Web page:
Plaintiffs depreciate the affidavit of defendant and the petition of Amy Moncreiffe, his predecessor in title to the real property, which show that for many years prior to the board of control's order changing the point of diversion of the Oser water the owner of the Oser land had diverted the water through the Peralta Ditch from Cross Creek, a tributary of the East Fork of Big Goose Creek some distance above the Big Goose and Beaver Ditch. An analysis of these averments shows that defendant's affidavit while being in part based on hearsay and of a negative nature is nevertheless unequivocal in its statement that during his ownership of the land he had continuously used the Oser water right by diverting the water through the Peralta Ditch, and the statement of Amy Moncreiffe was positive that she had made such a diversion for fifteen or twenty years prior to 1952. Plaintiffs submitted no evidence directly controverting these assertions, and at most said that no water was ever diverted from the East Fork of Big Goose Creek at the request of the predecessor of Amy Moncreiffe or furnished to him under the ditch company's appropriation, circumstances which are not necessarily inconsistent with defendants' mentioned statements.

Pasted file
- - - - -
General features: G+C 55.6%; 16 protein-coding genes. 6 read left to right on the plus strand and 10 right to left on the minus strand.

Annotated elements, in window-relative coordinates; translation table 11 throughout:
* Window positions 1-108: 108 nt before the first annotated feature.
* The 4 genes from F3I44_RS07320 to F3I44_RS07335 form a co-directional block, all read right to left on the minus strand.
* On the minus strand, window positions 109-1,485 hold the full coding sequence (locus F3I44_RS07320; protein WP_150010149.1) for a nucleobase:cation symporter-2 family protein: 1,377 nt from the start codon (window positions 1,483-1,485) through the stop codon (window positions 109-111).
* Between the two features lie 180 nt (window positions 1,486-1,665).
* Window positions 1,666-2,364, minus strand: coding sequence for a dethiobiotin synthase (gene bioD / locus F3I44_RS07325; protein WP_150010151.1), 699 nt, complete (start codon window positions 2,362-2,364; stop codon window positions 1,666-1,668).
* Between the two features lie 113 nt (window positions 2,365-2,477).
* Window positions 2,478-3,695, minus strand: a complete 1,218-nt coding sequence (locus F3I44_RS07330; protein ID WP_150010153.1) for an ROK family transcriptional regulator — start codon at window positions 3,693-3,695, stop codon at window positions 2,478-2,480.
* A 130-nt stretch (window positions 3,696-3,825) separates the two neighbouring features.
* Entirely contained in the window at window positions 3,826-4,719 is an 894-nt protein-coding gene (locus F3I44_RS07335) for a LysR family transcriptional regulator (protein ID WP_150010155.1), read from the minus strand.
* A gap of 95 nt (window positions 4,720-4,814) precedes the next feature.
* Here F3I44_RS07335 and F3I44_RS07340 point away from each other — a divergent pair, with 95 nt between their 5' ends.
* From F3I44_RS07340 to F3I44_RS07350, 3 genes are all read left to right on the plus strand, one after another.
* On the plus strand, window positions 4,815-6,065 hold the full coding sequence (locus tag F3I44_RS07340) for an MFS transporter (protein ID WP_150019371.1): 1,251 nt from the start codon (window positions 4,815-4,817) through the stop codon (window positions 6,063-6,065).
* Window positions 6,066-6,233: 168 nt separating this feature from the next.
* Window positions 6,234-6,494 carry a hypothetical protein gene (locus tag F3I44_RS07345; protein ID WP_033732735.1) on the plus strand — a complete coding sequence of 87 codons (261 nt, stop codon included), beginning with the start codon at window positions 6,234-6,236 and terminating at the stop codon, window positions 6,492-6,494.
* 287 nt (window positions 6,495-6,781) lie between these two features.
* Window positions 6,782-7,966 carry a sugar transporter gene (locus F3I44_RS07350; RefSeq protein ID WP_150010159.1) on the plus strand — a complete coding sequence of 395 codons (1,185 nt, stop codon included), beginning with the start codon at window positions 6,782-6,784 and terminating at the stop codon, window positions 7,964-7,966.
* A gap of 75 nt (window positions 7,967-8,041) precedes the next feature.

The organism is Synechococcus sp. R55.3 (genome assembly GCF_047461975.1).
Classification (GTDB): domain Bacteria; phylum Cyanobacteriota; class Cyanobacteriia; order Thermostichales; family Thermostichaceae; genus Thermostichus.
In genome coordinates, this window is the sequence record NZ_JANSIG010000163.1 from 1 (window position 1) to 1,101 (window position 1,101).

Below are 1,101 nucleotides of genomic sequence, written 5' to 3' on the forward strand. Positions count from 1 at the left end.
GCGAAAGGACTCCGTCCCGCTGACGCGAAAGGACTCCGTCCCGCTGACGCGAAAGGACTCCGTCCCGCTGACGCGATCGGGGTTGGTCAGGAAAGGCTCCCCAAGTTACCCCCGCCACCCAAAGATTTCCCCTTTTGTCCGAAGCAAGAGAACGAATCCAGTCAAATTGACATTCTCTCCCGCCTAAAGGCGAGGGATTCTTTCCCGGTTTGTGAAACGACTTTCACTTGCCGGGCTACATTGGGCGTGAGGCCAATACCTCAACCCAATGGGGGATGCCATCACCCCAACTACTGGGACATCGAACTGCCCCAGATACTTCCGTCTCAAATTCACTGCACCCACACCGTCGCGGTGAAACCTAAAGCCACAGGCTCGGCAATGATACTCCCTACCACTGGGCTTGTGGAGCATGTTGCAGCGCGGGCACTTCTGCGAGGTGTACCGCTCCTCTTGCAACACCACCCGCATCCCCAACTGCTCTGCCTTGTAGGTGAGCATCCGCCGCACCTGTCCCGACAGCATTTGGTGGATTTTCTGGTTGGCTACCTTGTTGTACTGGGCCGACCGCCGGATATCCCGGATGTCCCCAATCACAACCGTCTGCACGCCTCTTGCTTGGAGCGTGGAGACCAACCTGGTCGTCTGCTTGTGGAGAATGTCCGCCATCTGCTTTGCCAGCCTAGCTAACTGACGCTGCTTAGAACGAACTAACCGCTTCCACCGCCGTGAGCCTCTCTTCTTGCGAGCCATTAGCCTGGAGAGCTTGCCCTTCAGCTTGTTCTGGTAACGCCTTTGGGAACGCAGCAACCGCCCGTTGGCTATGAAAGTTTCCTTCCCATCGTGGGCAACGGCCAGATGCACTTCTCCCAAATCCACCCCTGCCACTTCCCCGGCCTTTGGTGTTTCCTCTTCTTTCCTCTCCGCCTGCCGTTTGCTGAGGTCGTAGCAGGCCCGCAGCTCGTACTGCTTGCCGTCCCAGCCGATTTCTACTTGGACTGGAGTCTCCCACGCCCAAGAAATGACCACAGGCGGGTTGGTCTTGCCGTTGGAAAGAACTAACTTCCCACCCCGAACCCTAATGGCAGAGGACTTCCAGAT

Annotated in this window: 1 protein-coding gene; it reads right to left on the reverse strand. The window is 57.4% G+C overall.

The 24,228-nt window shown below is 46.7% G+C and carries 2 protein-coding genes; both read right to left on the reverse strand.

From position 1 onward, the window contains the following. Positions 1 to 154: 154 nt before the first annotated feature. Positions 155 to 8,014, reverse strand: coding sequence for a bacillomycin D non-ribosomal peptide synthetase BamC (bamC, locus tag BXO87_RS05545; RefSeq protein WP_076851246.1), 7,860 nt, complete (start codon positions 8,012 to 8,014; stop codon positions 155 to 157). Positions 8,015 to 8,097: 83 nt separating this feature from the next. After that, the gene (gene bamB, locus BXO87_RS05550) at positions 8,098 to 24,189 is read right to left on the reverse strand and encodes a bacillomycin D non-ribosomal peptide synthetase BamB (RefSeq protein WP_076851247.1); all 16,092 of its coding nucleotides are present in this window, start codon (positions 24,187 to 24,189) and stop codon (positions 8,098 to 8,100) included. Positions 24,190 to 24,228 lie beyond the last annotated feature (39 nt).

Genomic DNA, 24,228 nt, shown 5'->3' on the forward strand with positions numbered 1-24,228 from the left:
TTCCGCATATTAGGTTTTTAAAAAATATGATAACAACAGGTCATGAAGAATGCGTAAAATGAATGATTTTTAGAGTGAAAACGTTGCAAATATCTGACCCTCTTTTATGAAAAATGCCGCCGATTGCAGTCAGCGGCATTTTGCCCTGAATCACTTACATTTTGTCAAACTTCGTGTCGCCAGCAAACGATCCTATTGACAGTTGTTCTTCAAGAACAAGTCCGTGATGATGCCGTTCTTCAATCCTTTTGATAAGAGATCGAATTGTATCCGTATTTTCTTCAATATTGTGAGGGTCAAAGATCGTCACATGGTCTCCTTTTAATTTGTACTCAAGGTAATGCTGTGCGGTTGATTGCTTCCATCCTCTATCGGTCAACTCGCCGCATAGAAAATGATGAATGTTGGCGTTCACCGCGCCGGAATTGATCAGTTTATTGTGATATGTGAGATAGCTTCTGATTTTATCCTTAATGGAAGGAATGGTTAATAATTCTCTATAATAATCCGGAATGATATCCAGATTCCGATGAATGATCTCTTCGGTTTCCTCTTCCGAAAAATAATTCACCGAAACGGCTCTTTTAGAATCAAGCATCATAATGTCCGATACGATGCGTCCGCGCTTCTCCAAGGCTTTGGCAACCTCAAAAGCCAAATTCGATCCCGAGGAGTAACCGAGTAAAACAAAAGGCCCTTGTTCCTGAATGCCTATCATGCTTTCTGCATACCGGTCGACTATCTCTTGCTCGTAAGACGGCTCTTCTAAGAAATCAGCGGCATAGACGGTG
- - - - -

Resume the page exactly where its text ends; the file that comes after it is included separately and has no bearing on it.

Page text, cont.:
Authorities are cited by plaintiffs for the proposition that shares of stock in mutual corporations represent water rights, 3 Kinney, Irrigation and Water Rights, p. 2663 (2 ed.); that in mutual corporations the right to the use of the water follows the shares of stock, 3 Kinney, Irrigation and Water Rights, p. 2669 (2 ed.); that the mutual companies are not subject to public control, 2 Wiel, Water Rights in the Western States, p. 1170 (3 ed.); and that in a mutual ditch company the stock certificate represents the water rights and will transfer them, Annotation, 70 A.L.R. 1008. These authorities are without persuasive force since counsel do not contend that they refer to situations where the landowner having an adjudicated water right did not transfer such right to the ditch company. It follows therefore that as to count one no genuine issue of any material fact was presented to the trial court, and the judgment was proper.

As to count two, plaintiffs' principal contention was that the defendant's predecessor in title to the Oser land did not own an interest in the August 29, 1885, Priority No. 28, water right and therefore could not legally secure a change in point of diversion. Since our holding that the water right in question remained appurtenant to the land renders this contention invalid, further discussion is unnecessary.

Affirmed.